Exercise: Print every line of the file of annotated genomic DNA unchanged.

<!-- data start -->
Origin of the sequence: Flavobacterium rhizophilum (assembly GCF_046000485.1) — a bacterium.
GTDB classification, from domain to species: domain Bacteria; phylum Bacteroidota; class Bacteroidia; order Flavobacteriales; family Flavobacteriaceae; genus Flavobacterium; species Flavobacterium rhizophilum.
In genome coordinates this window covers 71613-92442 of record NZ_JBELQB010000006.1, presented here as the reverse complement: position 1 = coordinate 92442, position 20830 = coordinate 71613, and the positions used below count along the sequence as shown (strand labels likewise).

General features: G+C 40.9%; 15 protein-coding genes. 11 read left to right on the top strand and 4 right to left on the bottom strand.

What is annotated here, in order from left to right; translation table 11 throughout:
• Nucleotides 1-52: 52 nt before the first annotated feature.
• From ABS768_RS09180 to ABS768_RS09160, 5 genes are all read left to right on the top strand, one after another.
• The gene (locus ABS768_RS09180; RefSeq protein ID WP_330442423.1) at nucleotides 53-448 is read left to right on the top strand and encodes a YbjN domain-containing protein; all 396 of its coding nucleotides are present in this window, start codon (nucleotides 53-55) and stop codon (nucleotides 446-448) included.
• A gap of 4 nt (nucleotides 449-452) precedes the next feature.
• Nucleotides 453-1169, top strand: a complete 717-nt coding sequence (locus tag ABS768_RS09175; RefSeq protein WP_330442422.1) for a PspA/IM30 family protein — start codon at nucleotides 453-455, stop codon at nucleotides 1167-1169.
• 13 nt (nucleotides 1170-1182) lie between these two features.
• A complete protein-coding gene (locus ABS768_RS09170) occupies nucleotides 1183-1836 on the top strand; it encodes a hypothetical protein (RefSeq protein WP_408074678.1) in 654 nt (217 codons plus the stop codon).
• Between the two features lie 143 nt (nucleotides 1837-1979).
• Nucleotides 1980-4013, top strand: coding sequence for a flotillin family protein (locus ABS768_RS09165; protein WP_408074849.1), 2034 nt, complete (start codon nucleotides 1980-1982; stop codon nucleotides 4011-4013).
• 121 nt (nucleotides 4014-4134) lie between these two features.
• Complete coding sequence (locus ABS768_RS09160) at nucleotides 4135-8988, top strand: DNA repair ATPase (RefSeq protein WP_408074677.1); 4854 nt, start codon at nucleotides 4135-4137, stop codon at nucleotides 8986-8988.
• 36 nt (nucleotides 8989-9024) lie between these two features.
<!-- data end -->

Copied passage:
Origin of the sequence: Flavobacterium rhizophilum (assembly GCF_046000485.1) — a bacterium.
GTDB classification, from domain to species: domain Bacteria; phylum Bacteroidota; class Bacteroidia; order Flavobacteriales; family Flavobacteriaceae; genus Flavobacterium; species Flavobacterium rhizophilum.
In genome coordinates this window covers 71613-92442 of record NZ_JBELQB010000006.1, presented here as the reverse complement: position 1 = coordinate 92442, position 20830 = coordinate 71613, and the positions used below count along the sequence as shown (strand labels likewise).

General features: G+C 40.9%; 15 protein-coding genes. 11 read left to right on the top strand and 4 right to left on the bottom strand.

What is annotated here, in order from left to right; translation table 11 throughout:
• Nucleotides 1-52: 52 nt before the first annotated feature.
• From ABS768_RS09180 to ABS768_RS09160, 5 genes are all read left to right on the top strand, one after another.
• The gene (locus ABS768_RS09180; RefSeq protein ID WP_330442423.1) at nucleotides 53-448 is read left to right on the top strand and encodes a YbjN domain-containing protein; all 396 of its coding nucleotides are present in this window, start codon (nucleotides 53-55) and stop codon (nucleotides 446-448) included.
• A gap of 4 nt (nucleotides 449-452) precedes the next feature.
• Nucleotides 453-1169, top strand: a complete 717-nt coding sequence (locus tag ABS768_RS09175; RefSeq protein WP_330442422.1) for a PspA/IM30 family protein — start codon at nucleotides 453-455, stop codon at nucleotides 1167-1169.
• 13 nt (nucleotides 1170-1182) lie between these two features.
• A complete protein-coding gene (locus ABS768_RS09170) occupies nucleotides 1183-1836 on the top strand; it encodes a hypothetical protein (RefSeq protein WP_408074678.1) in 654 nt (217 codons plus the stop codon).
• Between the two features lie 143 nt (nucleotides 1837-1979).
• Nucleotides 1980-4013, top strand: coding sequence for a flotillin family protein (locus ABS768_RS09165; protein WP_408074849.1), 2034 nt, complete (start codon nucleotides 1980-1982; stop codon nucleotides 4011-4013).
• 121 nt (nucleotides 4014-4134) lie between these two features.
• Complete coding sequence (locus ABS768_RS09160) at nucleotides 4135-8988, top strand: DNA repair ATPase (RefSeq protein WP_408074677.1); 4854 nt, start codon at nucleotides 4135-4137, stop codon at nucleotides 8986-8988.
• 36 nt (nucleotides 8989-9024) lie between these two features.